The conference was billed as an international conference, supported by an international organization, and all publications and communications were in English. However, almost all participants were mainland Chinese, with the exceptions of a few visitors from Taiwan and Singapore, and the Thai professor. In my session, the papers were all delivered in English, but every single person in the audience spoke Mandarin fluently, and the question and answer sessions often turned into Chinese (which was much more productive, since the English levels of the participants were often not very good).
However, there was one unexpected "international" aspect of the conference: the local students. Unbeknownst to me, Northwestern Normal University has a large group of international students in education, many of which were present. I met a number of students from Pakistan, India, Cambodia, Columbia and other countries doing their MAs and PhDs at the university, often with Chinese state scholarships. (For example, China offers 50 PhD scholarships to Pakistan each year, which makes up a substantial proportion of all PhD positions for Pakistani students). Some of these students spoke fluent Chinese, while others were studying in English.
There was a large difference in the demeanour of these students to their Chinese counterparts. Many of them had been quite senior in their home countries before coming to China, and had much more "life experience", and they were not afraid to ask critical questions of the presenters. After my keynote, every single question that I received came from one of these international students, while the Chinese students and professors sat silent (of course, difference in English levels could also have played a role).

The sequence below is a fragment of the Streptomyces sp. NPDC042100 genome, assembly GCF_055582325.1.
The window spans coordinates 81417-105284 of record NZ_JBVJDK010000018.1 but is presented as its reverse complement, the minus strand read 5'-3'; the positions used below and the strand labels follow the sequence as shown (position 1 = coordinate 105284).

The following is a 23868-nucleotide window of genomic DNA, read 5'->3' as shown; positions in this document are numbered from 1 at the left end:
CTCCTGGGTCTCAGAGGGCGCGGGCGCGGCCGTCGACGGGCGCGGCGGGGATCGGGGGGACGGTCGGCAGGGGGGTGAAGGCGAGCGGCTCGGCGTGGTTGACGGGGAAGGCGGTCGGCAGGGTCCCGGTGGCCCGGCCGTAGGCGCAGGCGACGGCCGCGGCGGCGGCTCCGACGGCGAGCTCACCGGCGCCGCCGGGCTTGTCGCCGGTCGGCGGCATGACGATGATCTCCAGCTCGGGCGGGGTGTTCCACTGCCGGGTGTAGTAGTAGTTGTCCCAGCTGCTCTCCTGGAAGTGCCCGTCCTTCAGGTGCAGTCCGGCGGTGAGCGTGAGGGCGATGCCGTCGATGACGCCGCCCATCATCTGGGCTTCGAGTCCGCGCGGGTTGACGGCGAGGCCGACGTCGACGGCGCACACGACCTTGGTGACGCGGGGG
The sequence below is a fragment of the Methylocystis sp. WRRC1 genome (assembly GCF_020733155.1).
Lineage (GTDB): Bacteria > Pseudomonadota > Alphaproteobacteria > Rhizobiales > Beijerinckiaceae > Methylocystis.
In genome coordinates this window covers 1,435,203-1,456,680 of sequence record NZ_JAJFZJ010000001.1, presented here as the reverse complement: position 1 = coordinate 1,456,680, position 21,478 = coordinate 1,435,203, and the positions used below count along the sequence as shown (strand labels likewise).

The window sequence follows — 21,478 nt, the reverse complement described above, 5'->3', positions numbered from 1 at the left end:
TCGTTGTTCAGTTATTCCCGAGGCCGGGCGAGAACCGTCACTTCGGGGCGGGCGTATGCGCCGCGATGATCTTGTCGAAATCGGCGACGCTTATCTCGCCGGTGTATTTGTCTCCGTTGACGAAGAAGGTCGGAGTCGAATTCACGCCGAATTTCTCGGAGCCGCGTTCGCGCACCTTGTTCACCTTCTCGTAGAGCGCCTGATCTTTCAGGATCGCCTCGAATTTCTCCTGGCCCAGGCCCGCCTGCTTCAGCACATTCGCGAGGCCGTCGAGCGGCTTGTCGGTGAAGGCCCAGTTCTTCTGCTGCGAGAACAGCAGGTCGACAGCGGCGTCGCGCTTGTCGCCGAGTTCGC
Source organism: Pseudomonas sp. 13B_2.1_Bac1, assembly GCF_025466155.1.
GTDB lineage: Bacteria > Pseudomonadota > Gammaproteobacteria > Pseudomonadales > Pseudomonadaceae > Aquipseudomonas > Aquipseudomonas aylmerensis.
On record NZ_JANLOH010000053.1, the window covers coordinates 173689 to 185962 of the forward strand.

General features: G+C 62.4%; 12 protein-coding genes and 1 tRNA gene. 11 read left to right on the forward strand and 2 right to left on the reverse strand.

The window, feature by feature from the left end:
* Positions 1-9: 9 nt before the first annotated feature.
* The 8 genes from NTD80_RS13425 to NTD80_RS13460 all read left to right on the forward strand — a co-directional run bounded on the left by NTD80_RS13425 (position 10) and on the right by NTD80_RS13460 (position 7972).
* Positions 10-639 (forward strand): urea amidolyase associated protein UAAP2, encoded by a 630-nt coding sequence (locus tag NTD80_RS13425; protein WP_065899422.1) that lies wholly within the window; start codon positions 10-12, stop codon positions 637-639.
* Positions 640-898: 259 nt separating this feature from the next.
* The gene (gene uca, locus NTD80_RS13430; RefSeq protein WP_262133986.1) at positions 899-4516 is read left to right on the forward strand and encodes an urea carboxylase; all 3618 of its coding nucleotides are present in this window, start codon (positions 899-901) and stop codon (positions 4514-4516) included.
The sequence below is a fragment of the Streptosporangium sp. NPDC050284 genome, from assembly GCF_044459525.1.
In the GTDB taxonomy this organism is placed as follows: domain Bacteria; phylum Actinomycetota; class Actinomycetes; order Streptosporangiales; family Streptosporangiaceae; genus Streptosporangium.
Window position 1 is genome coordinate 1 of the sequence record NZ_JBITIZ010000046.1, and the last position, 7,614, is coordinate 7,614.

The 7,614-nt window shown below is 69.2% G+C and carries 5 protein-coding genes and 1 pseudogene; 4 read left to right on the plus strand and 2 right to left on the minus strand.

I have been aware of the case of international students in China for a long time - when I first came to China in 2001, I had several friends among the large group of African international students at Wuhan University, and already on my way towards China, I met a large group of Nepali medical students at the university in Cheboksari in Russia. However, through all my visits to top schools of education in China, I have not met any international students, so this was an interesting experience. It also points towards an alternative route for "internationalization", and it would be interesting to look at what effect a significant group of international students can have on the Chinese students, and on the atmosphere in the class.
As I mentioned above, the academic level of the conference was quite low, but I still very much enjoyed it. The organization was great, and I met a number of interesting Chinese and international researchers whom I am sure I will stay in touch with. I know this blog post might seem critical, but I am very appreciate of the strong efforts Chinese universities and individual academics are putting in to bolster the level of research and exchange, and I think even such a "not quite international" conference can be a great starting point for graduate students who have never attended a large conference before. I look forward to seeing ICETC growing and improving, and I am very happy that I had the opportunity to interact with the students and staff at Northwestern Normal University!
StianStian Håklev August 9, 2011 Toronto, Canada comments powered by Disqus